Oreo Construction: Hiding Your Components Inside The PCB

In recent months, the ability to hide components inside a circuit board has become an item of interest. We could trace this to the burgeoning badgelife movement, where engineers create beautiful works of electronic art. We can also attribute this interest to Bloomberg’s Big Hack, where Jordan Robertson and Michael Riley asserted Apple was the target of Chinese spying using components embedded inside a motherboard. The Big Hack story had legs, but so far no evidence of this hack’s existence has come to light, and the companies and governments involved have all issued denials that anything like this exists. …read more

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Posted in embedded components, Engineering, fabrication, Featured, guitar pedal, oreo construction, RangeBlaster, Rangemaster, stackup | Leave a comment

Hackaday Superconference: Estefannie’s Daft Punk Helmet

There’s no single formula for success, but if we’ve learned anything over the years of covering cons, contests, and hackathons, it’s that, just like in geology, pressure can create diamonds. Give yourself an impossible deadline with high stakes, and chances are good that something interesting will result. That’s what Estefannie from the YouTube channel “Estefannie Explains It All” did when Bay Area Maker Faire was rolling around last year, and she stopped by the 2018 Hackaday Superconference to talk about the interactive Daft Punk helmet that came out of it.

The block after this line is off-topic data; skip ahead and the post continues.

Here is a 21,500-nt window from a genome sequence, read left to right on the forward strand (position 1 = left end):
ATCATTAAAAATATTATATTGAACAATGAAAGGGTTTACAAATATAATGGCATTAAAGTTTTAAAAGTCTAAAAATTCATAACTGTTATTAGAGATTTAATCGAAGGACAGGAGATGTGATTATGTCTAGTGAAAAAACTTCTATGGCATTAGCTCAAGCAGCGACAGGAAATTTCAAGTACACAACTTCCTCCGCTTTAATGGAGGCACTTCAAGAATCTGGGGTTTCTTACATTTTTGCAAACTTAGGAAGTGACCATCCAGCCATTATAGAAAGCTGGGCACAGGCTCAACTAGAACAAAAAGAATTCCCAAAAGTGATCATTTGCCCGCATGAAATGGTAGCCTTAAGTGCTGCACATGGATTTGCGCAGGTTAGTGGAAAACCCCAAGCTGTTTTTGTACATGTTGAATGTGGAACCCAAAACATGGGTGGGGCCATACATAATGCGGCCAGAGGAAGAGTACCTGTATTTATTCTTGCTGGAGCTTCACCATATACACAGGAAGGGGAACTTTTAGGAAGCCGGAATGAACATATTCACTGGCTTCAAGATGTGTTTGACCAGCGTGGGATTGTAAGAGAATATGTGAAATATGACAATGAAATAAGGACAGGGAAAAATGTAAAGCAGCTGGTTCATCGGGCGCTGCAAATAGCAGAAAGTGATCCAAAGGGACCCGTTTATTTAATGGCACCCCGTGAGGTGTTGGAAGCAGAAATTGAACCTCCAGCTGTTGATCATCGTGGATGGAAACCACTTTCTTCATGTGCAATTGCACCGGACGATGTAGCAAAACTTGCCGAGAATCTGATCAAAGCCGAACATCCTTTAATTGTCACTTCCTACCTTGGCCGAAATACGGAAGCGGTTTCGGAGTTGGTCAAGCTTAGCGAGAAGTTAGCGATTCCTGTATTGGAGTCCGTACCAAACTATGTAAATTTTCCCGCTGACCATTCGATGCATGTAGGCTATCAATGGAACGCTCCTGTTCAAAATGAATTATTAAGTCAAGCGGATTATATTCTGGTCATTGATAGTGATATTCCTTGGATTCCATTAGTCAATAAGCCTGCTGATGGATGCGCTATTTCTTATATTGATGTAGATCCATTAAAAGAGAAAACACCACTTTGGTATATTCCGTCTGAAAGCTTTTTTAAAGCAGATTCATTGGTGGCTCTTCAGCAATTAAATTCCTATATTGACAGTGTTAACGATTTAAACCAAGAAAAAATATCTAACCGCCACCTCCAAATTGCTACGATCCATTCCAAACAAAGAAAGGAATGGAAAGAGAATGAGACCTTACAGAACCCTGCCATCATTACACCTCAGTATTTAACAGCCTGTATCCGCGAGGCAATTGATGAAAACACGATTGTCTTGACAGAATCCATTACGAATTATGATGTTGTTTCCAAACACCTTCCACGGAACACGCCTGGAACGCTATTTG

It’s a rapid-fire tour of Estefannie’s remarkably polished replica of …read more

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Posted in 2018 Hackaday Superconference, cons, daft punk, DragonBoard, fabrication, helmet, led hacks, mold, Skills, thermoforming, vacuum forming, wearable hacks, Wearables | Leave a comment

The Art of Vacuum Tube Fabrication

Vacuum tubes fueled a technological revolution. They made the amplification of signals a reality for transatlantic telephone cables (and transcontinental ones too), they performed logic for early computers, and they delivered that warm fuzzy sound for high fidelity audio. But they were labor intensive to produce, and fragile, so semiconductors came along and replaced tubes in almost every application. But of course tubes are still with us and some tube applications are still critical — you’ll find them used in high-power RF and there are even satellites that depend on klystrons. So there are still experts in tube fabrication around, …read more

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Posted in 2018 Hackaday Superconference, classic hacks, cons, fabrication, Hackaday Columns, tubes, vacuum tubes | Leave a comment

Homemade Shop Vise Packs a Hydraulic Punch

It’s a sad day when one of the simplest and generally most reliable tools in the shop – the bench vise – gives up the ghost. With just a pair of beefy castings and a heavy Acme screw, there’s very little to go wrong with a vise, but when it happens, why not take it as an opportunity to make your own? And, why not eschew the screw and go hydraulic instead?

That’s the path [Darek] plotted when his somewhat abused vise reached end-of-life with an apparently catastrophic casting failure. His replacement is completely fabricated from steel bar and channel …read more

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Posted in fabrication, hydraulics, metalworking, tool hacks, vise, welding, work holding | Leave a comment